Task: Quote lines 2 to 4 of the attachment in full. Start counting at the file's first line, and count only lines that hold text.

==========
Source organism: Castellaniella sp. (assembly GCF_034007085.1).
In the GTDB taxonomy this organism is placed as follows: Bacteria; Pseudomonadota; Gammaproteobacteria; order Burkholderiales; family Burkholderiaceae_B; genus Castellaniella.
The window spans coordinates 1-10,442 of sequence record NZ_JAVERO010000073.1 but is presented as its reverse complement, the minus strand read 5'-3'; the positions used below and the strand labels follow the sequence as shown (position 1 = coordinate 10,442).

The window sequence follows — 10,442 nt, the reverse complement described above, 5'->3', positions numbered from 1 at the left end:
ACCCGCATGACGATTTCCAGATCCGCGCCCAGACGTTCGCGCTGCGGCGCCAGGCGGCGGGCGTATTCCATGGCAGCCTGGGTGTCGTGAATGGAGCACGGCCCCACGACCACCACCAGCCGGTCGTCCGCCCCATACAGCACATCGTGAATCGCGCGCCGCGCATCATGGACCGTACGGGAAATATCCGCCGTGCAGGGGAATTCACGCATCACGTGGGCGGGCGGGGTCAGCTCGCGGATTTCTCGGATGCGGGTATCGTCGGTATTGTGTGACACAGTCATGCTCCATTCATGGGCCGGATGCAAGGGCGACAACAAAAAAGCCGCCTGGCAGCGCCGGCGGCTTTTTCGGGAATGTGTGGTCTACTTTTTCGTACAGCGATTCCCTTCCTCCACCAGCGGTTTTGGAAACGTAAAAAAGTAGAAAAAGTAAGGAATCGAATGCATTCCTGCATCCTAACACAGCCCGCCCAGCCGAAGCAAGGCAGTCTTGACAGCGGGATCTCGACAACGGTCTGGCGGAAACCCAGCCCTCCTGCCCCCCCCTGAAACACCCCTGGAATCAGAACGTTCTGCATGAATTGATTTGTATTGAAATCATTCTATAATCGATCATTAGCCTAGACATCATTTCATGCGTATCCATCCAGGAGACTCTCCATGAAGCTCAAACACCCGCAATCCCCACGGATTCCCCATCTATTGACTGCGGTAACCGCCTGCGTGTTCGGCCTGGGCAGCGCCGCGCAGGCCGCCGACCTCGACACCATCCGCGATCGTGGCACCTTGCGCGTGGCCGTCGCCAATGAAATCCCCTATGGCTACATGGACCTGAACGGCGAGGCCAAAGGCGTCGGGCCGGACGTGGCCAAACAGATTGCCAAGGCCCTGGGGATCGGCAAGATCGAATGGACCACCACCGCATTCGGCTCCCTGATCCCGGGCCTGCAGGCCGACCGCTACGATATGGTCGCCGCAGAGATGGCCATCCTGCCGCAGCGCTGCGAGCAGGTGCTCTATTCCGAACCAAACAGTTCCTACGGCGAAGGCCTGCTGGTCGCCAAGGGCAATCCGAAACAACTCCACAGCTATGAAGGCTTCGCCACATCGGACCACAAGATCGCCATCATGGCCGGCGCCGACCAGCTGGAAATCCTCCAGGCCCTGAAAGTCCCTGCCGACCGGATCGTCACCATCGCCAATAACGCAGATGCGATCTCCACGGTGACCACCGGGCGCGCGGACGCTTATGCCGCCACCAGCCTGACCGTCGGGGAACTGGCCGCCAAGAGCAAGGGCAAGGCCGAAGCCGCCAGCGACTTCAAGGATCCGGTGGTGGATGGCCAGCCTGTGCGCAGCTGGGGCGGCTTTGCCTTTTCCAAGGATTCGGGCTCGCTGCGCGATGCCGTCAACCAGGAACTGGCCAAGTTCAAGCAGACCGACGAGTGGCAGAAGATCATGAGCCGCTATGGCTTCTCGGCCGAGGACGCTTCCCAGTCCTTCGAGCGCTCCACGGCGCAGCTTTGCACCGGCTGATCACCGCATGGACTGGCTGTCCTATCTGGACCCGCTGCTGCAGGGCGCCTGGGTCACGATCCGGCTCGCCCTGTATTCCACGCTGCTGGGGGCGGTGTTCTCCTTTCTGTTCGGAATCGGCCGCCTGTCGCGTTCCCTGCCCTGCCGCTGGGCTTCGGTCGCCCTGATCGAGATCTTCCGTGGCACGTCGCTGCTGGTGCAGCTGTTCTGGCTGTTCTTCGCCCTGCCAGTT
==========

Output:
In the GTDB taxonomy this organism is placed as follows: Bacteria; Pseudomonadota; Gammaproteobacteria; order Burkholderiales; family Burkholderiaceae_B; genus Castellaniella.
The window spans coordinates 1-10,442 of sequence record NZ_JAVERO010000073.1 but is presented as its reverse complement, the minus strand read 5'-3'; the positions used below and the strand labels follow the sequence as shown (position 1 = coordinate 10,442).

The window sequence follows — 10,442 nt, the reverse complement described above, 5'->3', positions numbered from 1 at the left end: